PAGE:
2. Mark W. says:

    Thanks for continuing the topic. I really do like to discuss such things, and I’m glad that Jeff stated that I’m not quite a heretic…I was beginning to wonder. Anyway, without trying to argue, I enjoy this kind of “let’s take it from the beginning” approach. Personally, I’ve been through an entire lecture series on the first book of Genesis for just the purpose for which you are using it. Scholars still debate the use of the original word that we now have translated as “day.” I also believe it is a mistake to automatically assume that the phrase “morning and evening” indicate 24 hours…earth is one planet in the universe and even it doesn’t abide by exact 24-hour days (which is why we need leap day every four years). Whatever might God mean by calling the darkness night? Are we assuming that he is standing on the earth and being fooled by the rotation of the planet, or does he simply mean the unlighted “space” of the universe as opposed to star formations? I believe he means the latter, and, if so, then it is quite likely that we need not assume that Genesis need be interpreted from our own “limited” earth-bound perspective. We often make God out to be smaller than He really is.

    As to your belief that, being created Friday, mankind didn’t sin Saturday, I think you’re giving us too much credit…I don’t thinks it’s out of bounds to think that Eve ate of the fruit minutes after being told not to…and as for Cain, where exactly do you think the tribe came from and HOW did it arise? These are all troubling questions once you dig through the Sunday-school gloss and think about what all it entails.

    Okay, sorry for the arguments…on another note, I really dig your new Yahoo Avatar…looks just like you! Sehr cool!

    Jeff – You wrote “Excellent. Very close to my views as well.” Strange–Are you saying that it’s excellent BECAUSE it is close to your views?– because that is kind of what I am getting from it. I researched that stinky article from your post and used it as a way of uncovering “a lot” of inaccuracies as regards redshift quantization theory and you simply belittled it because it went against your own arguments. Next time, perhaps I’ll say something that IS in line with your opinion, and then maybe I can be brilliant again. 😦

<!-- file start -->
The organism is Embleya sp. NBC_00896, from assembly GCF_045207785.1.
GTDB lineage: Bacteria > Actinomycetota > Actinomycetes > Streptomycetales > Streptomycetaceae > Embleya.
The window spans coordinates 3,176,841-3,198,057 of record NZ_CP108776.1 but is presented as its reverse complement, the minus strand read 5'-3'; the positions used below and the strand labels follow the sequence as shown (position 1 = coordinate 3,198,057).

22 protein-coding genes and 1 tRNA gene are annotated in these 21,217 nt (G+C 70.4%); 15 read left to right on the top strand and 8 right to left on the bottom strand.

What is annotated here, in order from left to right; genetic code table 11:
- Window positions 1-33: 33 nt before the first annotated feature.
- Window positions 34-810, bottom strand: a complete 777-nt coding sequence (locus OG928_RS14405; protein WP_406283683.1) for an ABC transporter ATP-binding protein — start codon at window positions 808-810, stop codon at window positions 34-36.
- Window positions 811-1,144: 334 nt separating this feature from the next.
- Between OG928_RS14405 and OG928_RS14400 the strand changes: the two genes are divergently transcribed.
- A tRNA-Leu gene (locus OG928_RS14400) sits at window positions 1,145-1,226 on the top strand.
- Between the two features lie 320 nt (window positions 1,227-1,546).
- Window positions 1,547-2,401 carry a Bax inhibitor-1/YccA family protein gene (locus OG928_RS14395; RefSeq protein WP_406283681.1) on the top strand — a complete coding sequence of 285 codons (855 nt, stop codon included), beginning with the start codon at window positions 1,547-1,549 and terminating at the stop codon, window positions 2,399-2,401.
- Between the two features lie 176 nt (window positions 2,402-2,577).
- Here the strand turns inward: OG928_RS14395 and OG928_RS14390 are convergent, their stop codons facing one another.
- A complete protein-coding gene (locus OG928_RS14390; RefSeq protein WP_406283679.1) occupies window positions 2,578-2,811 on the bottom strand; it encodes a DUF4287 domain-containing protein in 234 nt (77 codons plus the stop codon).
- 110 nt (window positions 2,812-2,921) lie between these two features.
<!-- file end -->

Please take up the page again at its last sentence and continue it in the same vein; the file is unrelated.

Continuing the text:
3. Jeff says:

    I was saying that TJ’s post was excellent because it was. THEN I was saying that it more closely resembles what my personal views are.

    There is no way of knowing the timeline of creation from Genesis, as to how long the undescribed parts lasted. For instance, somewhere Satan and demons were cast from heaven. We know that they were created beings, but Genesis does not place their creation in Genesis 1-11.

    I also think that I lean towards a more literal interpretation of the days of creation as it describes “morning and evening” because the Hebrew words used there indicate exactly that: our morning and evening. As the Holy Spirit inspired scripture, I don’t think He meant the unlighted space of the universe as opposed to star formations, although that’s very interesting. I think we have to remember that Moses wrote what would be understood by the people to whom he was recording those words. I think it’s a much stronger possibility that what Moses understood as morning and evening were actually that, morning and evening. The Lord sure could have edited that and said, “No Moses, what I meanteth was this…” But He didn’t.

    On top of that, there arose no prophet or priest in Israel’s history to correct Moses’ writing in this regard, and Christ Himself saw it as sufficient to explain the creation of what we know.

    I still think you’re brilliant. 😉

    And TJ too.

  4. dean says:

    want to know what’s REALLY brilliant? the slick way that jeff and tj went into cahoots together… in tj’s bio (right under his avatar), he cleverly slipped in the word “journey” in order to drive more traffic to jeff’s personal blog as well as his church’s website. why not “travel with me” or “accompany me” or “join me”? i’m no conspiracy theorist, but i think mark is onto something here… brilliant indeed! although… mark’s comment about tj’s avatar is what drew my attention up there in the first place, so maybe mark is in on the plot as well, now that i think about it. YOU’RE ALL BRILLIANT!